Nigeria’s royalty will spark drop in deepwater output, group warns

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A new bill increasing taxation on Nigeria’s oil industry would drive a decline in deepwater production of around 20% by 2023, industry group Oil Producer Trade Section (OPTS) has said.

A note from the group provided to Energy Voice said the Deep Offshore and Inland Basin Production Sharing Contracts (Amendment) Bill 2019 intended to bring in an additional royalty when prices are above $35 per barrel. The royalty would start at 0.2% and increase up to 29% as oil prices increase.

The Nigerian Senate passed the bill on October 15. The House of Representatives sent the bill to Nigerian President Muhammadu Buhari on October 30. The president has previously spoken in support of the bill, saying he wanted it to pass as soon as possible.

The proposed bill, OPTS said, would prevent around $15 billion of investment in the deepwater, driving the decline by 2023. “Nigeria has one of the least competitive deepwater fiscal terms in Africa”, the report said, with states such as Egypt, Angola and Ghana all offering more attractive terms for investors offshore. Passing the bill into law would be another disincentive for companies, “further eroding Nigeria’s global competitiveness”.

Senate president Ahmad Lawan has said the bill was intended to “produce a win-win situation” for the government and companies, calling for more investment from companies.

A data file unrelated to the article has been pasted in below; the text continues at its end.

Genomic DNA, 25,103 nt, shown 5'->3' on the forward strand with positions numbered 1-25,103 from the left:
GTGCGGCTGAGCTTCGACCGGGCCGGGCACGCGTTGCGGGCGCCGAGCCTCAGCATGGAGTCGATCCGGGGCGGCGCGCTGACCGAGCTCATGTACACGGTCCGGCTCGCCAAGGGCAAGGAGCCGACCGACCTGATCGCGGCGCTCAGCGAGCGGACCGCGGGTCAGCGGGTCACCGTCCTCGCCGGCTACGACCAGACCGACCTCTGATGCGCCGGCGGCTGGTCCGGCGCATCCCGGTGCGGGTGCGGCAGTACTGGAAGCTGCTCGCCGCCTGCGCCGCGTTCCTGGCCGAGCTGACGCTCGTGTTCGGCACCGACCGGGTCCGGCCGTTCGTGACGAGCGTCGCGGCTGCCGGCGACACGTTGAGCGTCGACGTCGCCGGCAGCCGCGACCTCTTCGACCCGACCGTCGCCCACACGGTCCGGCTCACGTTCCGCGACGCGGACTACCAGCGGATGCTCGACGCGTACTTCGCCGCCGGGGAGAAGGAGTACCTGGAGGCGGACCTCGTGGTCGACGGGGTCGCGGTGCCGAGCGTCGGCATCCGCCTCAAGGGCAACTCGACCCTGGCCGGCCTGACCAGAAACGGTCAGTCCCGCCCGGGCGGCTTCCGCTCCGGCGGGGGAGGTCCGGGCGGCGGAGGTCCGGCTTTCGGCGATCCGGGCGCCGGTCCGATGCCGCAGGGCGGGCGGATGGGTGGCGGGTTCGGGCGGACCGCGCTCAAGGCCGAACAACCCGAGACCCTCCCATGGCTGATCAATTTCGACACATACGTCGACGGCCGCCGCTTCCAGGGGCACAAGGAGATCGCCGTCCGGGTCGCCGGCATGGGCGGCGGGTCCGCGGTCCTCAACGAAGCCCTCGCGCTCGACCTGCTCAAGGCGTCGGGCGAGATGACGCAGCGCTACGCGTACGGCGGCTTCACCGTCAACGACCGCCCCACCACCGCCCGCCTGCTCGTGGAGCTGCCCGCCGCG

OPTS’ analysis suggests the amendment bill would add around 3-10% to current deepwater royalty rates, at prices of $50-80 per barrel. The government would receive more tax in the short term but will deter investments for longer term increases.

The bill also puts forward a five-year review cycle for PSCs, “which contradicts the principle of contract sanctity”, the group continued, saying deepwater plans require stable terms for at least 20 years.

Rather than increasing royalty rates, the government would do better to encourage additional production, OPTS said. Legislative certainty, competitive fiscal terms and a conducive business environment would all work to attract investments, it said.

The government currently receives around 60-70% of deepwater revenues, from tax, royalties and the share of production that goes to Nigerian National Petroleum Corp. (NNPC). Since deepwater production began in 2001, Nigeria has earned around $115 billion, OPTS said.

PSCs offer an attractive option for Nigeria – and other countries – in that the risk is taken on solely by the companies doing the work. NNPC has struggled to pay its bills for its joint ventures so PSCs offered a way to secure production and tax revenue without troubling the state’s coffers. These have been successful but there was a clause in the original law on PSCs saying terms should be reviewed when oil prices were over $20 per barrel.

The Nigerian government’s 2020 budget sets out spending plans of 10.33 trillion naira ($28.6 billion) in early October. Shortly after setting out these plans, Nigerian Attorney General Abubakar Malami said PSCs had failed to collect around $62bn from IOCs as a result of the failure of the PSC review mechanism.

The deepwater is expected to contribute around 780,000 barrels per day during 2019, the analysis said. Under the more modest 0.2% increase, production in 2023 would fall to around 600,000 bpd. A 2% increase would see this level decline to 554,000 bpd by that point, dipping below 300,000 bpd 2025.

OPTS’ members operate around 90% of Nigeria’s production, ranging from indigenous companies to Shell Petroleum Development Co. (SPDC) and Mobil Producing Nigeria (MPN).

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